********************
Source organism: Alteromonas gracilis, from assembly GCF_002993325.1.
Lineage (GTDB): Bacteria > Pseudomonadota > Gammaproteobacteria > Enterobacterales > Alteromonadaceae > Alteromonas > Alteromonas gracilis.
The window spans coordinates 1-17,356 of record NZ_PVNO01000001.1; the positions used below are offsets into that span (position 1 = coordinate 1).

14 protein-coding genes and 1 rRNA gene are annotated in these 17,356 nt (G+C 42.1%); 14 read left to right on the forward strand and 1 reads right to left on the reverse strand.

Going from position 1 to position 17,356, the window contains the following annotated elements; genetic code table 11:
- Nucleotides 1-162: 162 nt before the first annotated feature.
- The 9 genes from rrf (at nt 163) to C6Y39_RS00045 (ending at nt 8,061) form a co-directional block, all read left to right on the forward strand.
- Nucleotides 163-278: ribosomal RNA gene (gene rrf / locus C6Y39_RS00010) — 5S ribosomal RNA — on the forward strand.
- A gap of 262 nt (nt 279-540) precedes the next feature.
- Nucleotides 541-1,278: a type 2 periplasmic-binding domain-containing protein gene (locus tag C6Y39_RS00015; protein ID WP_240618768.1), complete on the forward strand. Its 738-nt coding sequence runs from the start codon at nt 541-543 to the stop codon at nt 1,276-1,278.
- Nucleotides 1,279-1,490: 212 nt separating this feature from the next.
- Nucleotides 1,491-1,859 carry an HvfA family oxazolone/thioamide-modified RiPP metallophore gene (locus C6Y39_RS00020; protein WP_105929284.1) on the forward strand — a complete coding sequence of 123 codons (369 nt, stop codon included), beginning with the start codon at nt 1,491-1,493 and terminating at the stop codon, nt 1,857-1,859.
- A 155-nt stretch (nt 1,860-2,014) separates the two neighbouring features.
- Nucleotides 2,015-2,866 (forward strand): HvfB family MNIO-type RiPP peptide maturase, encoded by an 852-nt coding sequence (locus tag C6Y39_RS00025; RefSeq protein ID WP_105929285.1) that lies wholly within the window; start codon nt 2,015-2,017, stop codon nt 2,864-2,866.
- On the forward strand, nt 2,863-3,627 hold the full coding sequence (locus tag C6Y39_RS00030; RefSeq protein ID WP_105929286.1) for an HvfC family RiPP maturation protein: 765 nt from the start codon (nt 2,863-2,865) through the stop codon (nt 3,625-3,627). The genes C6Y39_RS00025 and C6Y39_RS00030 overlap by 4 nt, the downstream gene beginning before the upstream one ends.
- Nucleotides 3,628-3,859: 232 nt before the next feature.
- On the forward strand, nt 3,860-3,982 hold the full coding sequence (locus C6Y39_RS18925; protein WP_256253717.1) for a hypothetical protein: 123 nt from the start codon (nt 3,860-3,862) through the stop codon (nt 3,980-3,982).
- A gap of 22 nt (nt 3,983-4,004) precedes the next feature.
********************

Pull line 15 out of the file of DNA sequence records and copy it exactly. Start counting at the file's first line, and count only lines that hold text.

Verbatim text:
- On the forward strand, nt 2,863-3,627 hold the full coding sequence (locus tag C6Y39_RS00030; RefSeq protein ID WP_105929286.1) for an HvfC family RiPP maturation protein: 765 nt from the start codon (nt 2,863-2,865) through the stop codon (nt 3,625-3,627). The genes C6Y39_RS00025 and C6Y39_RS00030 overlap by 4 nt, the downstream gene beginning before the upstream one ends.